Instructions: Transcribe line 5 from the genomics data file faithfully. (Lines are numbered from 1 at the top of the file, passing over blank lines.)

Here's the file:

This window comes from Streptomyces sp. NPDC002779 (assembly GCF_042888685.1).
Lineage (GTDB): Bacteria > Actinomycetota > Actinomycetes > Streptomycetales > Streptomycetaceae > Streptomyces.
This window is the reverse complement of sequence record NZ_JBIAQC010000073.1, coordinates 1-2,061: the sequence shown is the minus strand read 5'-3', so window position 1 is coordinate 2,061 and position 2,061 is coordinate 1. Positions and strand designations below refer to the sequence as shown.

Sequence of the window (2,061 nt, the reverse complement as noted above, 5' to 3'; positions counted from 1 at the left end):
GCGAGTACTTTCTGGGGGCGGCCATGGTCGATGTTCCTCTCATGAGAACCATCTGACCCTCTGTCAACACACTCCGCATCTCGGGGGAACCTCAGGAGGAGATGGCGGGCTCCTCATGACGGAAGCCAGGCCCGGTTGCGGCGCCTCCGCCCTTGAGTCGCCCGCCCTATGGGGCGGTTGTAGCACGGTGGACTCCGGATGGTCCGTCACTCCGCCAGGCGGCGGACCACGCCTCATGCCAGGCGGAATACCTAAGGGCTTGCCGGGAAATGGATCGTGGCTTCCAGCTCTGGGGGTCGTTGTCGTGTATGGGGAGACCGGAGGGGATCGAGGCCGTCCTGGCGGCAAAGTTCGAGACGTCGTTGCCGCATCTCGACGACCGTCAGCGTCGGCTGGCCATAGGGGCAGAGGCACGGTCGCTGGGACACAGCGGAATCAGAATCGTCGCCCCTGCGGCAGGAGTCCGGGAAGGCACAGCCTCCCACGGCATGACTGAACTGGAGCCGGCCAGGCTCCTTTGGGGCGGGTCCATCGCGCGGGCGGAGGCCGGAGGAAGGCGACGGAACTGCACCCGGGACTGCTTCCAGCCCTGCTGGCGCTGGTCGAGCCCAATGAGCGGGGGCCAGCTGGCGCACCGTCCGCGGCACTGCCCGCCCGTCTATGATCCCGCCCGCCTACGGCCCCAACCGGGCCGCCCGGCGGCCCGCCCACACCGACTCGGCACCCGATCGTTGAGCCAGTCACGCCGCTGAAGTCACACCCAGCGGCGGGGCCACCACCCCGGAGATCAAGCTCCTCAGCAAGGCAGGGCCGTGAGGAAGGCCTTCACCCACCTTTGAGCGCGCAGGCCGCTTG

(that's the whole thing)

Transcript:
GCGAGTACTTTCTGGGGGCGGCCATGGTCGATGTTCCTCTCATGAGAACCATCTGACCCTCTGTCAACACACTCCGCATCTCGGGGGAACCTCAGGAGGAGATGGCGGGCTCCTCATGACGGAAGCCAGGCCCGGTTGCGGCGCCTCCGCCCTTGAGTCGCCCGCCCTATGGGGCGGTTGTAGCACGGTGGACTCCGGATGGTCCGTCACTCCGCCAGGCGGCGGACCACGCCTCATGCCAGGCGGAATACCTAAGGGCTTGCCGGGAAATGGATCGTGGCTTCCAGCTCTGGGGGTCGTTGTCGTGTATGGGGAGACCGGAGGGGATCGAGGCCGTCCTGGCGGCAAAGTTCGAGACGTCGTTGCCGCATCTCGACGACCGTCAGCGTCGGCTGGCCATAGGGGCAGAGGCACGGTCGCTGGGACACAGCGGAATCAGAATCGTCGCCCCTGCGGCAGGAGTCCGGGAAGGCACAGCCTCCCACGGCATGACTGAACTGGAGCCGGCCAGGCTCCTTTGGGGCGGGTCCATCGCGCGGGCGGAGGCCGGAGGAAGGCGACGGAACTGCACCCGGGACTGCTTCCAGCCCTGCTGGCGCTGGTCGAGCCCAATGAGCGGGGGCCAGCTGGCGCACCGTCCGCGGCACTGCCCGCCCGTCTATGATCCCGCCCGCCTACGGCCCCAACCGGGCCGCCCGGCGGCCCGCCCACACCGACTCGGCACCCGATCGTTGAGCCAGTCACGCCGCTGAAGTCACACCCAGCGGCGGGGCCACCACCCCGGAGATCAAGCTCCTCAGCAAGGCAGGGCCGTGAGGAAGGCCTTCACCCACCTTTGAGCGCGCAGGCCGCTTG